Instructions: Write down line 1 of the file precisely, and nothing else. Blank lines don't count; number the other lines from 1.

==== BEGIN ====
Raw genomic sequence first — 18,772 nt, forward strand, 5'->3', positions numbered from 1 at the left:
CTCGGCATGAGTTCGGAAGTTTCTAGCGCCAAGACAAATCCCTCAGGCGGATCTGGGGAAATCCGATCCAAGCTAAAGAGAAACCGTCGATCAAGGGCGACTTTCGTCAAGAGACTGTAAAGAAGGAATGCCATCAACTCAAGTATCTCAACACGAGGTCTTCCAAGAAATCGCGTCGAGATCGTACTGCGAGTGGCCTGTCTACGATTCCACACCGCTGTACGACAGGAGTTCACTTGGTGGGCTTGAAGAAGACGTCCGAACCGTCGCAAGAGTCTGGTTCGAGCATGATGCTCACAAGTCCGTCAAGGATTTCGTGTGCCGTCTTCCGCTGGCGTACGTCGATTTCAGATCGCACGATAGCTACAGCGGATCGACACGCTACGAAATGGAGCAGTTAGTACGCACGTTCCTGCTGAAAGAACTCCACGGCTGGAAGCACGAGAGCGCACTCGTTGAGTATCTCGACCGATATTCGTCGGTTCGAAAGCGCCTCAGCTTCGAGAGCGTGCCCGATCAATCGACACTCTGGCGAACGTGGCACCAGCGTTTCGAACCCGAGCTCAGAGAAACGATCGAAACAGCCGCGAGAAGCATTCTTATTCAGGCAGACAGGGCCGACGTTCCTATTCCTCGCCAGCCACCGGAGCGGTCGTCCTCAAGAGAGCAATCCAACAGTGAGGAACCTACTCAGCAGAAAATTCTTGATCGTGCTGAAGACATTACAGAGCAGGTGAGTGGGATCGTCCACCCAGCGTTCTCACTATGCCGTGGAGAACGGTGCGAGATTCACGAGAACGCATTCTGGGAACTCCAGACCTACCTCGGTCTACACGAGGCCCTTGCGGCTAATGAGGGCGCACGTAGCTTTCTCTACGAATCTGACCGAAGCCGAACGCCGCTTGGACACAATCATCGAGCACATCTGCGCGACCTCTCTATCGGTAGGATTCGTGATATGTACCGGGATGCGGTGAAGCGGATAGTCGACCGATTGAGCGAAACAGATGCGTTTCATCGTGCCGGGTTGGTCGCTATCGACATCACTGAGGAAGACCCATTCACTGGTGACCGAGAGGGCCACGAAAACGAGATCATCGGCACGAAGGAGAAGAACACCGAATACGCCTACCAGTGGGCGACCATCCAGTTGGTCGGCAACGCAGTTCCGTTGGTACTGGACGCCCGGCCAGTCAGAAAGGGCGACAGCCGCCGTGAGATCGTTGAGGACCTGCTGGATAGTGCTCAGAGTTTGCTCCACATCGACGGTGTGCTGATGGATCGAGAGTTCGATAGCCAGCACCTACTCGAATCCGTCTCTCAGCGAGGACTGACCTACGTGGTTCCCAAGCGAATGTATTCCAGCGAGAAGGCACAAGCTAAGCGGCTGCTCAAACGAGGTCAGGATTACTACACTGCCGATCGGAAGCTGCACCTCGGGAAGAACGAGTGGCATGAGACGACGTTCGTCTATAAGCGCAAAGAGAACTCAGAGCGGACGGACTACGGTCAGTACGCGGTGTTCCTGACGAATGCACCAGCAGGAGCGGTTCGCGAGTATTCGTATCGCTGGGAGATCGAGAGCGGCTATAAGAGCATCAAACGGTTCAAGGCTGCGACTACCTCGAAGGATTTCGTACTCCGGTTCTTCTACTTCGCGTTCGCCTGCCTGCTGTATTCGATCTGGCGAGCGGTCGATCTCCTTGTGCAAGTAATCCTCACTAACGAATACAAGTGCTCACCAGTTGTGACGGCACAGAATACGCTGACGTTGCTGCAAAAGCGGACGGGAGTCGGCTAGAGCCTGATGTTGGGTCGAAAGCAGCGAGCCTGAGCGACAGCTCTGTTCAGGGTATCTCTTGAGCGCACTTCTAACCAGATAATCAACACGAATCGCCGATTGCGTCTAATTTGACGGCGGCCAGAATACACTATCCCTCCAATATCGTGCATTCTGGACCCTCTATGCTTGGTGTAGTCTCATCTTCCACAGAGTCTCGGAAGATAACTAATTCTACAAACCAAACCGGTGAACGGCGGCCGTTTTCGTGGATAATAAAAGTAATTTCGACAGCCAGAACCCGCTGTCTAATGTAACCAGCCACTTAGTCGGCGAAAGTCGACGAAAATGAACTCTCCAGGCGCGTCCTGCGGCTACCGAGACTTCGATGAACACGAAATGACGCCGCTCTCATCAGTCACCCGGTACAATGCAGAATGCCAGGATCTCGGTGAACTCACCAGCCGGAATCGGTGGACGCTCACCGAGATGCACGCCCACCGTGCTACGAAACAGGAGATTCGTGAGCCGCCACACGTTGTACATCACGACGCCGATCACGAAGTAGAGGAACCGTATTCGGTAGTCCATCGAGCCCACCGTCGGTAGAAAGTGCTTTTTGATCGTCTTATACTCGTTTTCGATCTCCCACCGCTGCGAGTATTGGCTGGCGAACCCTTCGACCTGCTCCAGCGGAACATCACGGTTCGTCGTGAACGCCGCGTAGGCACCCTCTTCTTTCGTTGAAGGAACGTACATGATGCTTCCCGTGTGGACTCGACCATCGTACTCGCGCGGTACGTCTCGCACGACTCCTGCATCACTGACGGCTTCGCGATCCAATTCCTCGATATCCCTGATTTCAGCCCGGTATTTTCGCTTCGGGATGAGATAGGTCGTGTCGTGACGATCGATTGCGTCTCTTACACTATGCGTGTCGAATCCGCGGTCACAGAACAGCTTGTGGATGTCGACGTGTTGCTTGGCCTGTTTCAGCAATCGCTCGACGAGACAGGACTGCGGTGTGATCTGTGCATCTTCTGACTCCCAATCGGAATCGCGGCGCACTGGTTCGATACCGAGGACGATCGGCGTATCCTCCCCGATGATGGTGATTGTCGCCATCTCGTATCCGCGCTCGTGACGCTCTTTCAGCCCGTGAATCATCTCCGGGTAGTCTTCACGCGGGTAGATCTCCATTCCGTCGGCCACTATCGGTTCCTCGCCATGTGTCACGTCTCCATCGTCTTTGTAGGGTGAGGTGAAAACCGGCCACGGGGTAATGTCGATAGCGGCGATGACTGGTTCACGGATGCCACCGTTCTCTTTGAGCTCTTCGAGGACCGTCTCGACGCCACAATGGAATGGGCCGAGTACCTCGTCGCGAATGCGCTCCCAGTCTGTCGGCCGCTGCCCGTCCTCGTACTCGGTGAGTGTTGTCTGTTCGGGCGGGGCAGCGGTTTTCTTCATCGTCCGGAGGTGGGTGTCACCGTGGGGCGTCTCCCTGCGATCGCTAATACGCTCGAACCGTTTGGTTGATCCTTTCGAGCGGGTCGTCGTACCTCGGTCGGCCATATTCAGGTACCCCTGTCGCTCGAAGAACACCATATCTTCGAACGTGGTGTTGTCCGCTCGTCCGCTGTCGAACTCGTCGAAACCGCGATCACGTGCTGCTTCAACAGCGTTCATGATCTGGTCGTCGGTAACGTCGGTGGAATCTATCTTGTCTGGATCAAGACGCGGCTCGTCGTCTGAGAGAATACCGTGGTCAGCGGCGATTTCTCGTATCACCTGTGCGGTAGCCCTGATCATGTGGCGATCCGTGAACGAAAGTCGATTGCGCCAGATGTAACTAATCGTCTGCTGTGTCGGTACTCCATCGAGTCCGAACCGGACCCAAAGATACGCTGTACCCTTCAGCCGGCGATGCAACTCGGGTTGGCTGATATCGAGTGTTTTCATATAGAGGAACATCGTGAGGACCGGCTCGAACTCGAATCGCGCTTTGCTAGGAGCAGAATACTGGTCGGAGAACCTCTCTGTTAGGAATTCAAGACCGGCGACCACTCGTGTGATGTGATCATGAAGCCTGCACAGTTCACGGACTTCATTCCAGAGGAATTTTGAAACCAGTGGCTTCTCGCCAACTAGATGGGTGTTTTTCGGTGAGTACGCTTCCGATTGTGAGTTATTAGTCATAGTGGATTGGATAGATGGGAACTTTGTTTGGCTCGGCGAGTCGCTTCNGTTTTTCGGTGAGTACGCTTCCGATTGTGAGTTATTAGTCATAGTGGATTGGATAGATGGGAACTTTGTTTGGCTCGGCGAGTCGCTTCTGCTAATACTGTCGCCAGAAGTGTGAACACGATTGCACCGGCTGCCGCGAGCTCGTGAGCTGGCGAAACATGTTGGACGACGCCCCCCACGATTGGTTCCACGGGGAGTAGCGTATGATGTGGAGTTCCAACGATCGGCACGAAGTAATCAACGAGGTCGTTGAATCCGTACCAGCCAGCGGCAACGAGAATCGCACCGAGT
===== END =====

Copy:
Raw genomic sequence first — 18,772 nt, forward strand, 5'->3', positions numbered from 1 at the left: